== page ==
Is it the end of the free ride for the internet giants?

Written by on September 26, 2017 in Opinion with 1 Comment

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News that technology stocks are weathering their first setback in years comes as no surprise. For many years, internet giants have had a pretty easy ride through the regulation that has shackled telcos.

Now, that is changing. And it will cost massive sums of money.

Taking down extremist content within an hour or so is, according to Google, incredibly difficult. Filtering out political adverts as well is, according to Facebook, incredibly difficult.

The irony, of course, is that the answer to those issues lies not in much touted AI, but in good old fashioned human beings. As we have seen, AI solutions do not know the difference between a naked girl fleeing a napalm attack and other naked images.

The answer is – in the case of Facebook – to hire an extra 7,500 good old fashioned human beings, to add to the 4,500 that they already employ, to monitor extremist content. That is a massive extra cost that they were not expecting a few short, more innocent years ago.

And now that the spotlight of regulation has shone on the internet players, things will get tougher. Google is facing fines that run into billions for anti-competitive behaviour. This is just the beginning and these battles will continue for the foreseeable future.

The whole tax issue, where internet players could basically choose where to pay tax (oh, let me think, somewhere with very low rates perhaps) is crystallising and the digital dodgers are being nailed down to pay tax in the countries where they take their orders.

At the moment, the impact on the internet goliaths is not a particularly significant percentage of their revenues, but it must slow them down. And it is likely to get worse.

But all this pressure from all these sources – from political advertising, extremist content, tax bills and anti-competitive behaviour – will begin to add up. And the sum of the parts may prove very burdensome indeed.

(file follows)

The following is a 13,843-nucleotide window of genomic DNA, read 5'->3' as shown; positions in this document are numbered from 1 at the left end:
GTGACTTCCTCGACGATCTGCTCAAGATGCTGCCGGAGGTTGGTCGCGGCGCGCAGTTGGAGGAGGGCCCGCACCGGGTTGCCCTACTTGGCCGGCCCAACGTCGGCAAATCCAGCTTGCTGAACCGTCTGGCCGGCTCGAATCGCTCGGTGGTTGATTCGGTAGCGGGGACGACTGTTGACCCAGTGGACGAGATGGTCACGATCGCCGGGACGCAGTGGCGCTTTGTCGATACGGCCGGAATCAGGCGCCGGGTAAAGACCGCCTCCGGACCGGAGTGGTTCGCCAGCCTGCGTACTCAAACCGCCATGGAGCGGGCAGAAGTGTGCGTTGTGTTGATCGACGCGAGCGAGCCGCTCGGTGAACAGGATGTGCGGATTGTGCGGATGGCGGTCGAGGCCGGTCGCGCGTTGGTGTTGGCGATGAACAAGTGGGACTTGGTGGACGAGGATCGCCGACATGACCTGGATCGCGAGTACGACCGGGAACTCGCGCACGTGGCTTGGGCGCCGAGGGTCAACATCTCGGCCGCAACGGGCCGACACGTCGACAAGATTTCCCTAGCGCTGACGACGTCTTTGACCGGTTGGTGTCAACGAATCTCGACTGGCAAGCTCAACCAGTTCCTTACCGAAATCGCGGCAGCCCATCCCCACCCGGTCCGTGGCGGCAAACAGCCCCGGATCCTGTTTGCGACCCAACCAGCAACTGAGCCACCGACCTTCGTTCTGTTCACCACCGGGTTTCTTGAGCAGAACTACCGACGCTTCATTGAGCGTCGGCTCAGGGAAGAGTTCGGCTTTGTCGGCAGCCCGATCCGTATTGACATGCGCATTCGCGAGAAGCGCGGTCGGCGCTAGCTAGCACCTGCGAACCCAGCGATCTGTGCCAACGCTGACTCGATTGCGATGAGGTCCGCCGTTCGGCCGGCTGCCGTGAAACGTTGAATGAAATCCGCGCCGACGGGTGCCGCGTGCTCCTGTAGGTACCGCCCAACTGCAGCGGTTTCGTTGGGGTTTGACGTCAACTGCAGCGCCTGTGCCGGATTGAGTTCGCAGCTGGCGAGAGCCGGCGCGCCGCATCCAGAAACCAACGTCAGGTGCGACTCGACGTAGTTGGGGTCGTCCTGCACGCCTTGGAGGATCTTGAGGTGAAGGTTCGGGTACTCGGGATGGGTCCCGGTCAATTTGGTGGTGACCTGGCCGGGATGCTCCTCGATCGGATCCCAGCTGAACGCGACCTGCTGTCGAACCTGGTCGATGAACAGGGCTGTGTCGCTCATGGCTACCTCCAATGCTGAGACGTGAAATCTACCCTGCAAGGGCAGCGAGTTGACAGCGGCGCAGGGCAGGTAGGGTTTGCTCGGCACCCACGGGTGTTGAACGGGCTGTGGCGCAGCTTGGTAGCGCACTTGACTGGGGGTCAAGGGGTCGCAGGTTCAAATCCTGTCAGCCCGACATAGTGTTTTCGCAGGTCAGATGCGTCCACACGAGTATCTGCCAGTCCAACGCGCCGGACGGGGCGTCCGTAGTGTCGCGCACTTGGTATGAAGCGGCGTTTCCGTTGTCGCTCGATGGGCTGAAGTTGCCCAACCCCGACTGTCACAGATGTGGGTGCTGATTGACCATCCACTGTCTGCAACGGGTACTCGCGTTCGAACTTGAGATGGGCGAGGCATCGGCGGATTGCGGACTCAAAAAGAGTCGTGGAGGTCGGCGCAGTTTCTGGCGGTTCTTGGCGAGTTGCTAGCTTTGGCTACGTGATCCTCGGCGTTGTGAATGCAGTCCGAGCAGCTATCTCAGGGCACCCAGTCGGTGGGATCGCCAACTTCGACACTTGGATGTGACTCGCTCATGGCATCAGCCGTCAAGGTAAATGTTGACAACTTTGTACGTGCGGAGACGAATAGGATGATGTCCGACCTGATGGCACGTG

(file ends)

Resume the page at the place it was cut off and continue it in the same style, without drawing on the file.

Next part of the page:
In a few short years, telcos may have to stop complaining that they suffer from overly restrictive regulation. It may well be that the tables will turn and it will be the internet players who have to struggle with the red tape.

Which is why it really shouldn’t surprise anyone that the markets are seeing the shackles begin to weigh heavily and are looking for more fertile, less restrictive sectors to invest in.

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Alex Leslie

About the Author

About the Author: Alex was Founder and CEO of the Global Billing Association (GBA), a trade body focused on the communications sector. He is a sought after speaker and chairman at leading industry conferences, and is widely published in communications magazines around the world. Until it closed, he was Contributing Editor, OSS/BSS for Connected Planet. He is publisher of DisruptiveViews and previously BillingViews. .

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  1. Bob says:

    I’m regularly surprised by what seems to be incredibly difficult for ‘internet giants’. For example, would it be incredibly difficult for Amazon to discreetly make the forces of law and order aware when someone buys a job lot of pyrotechnic chemicals and ball-bearings in a single order – or even in closely linked orders? I assume it continues to be difficult for Twitter, Facebook and other social medial sites to require a verifiable email and mobile number – something that might act to make trolling, slandering and bullying a little less anonymous and therefore a lot less attractive.

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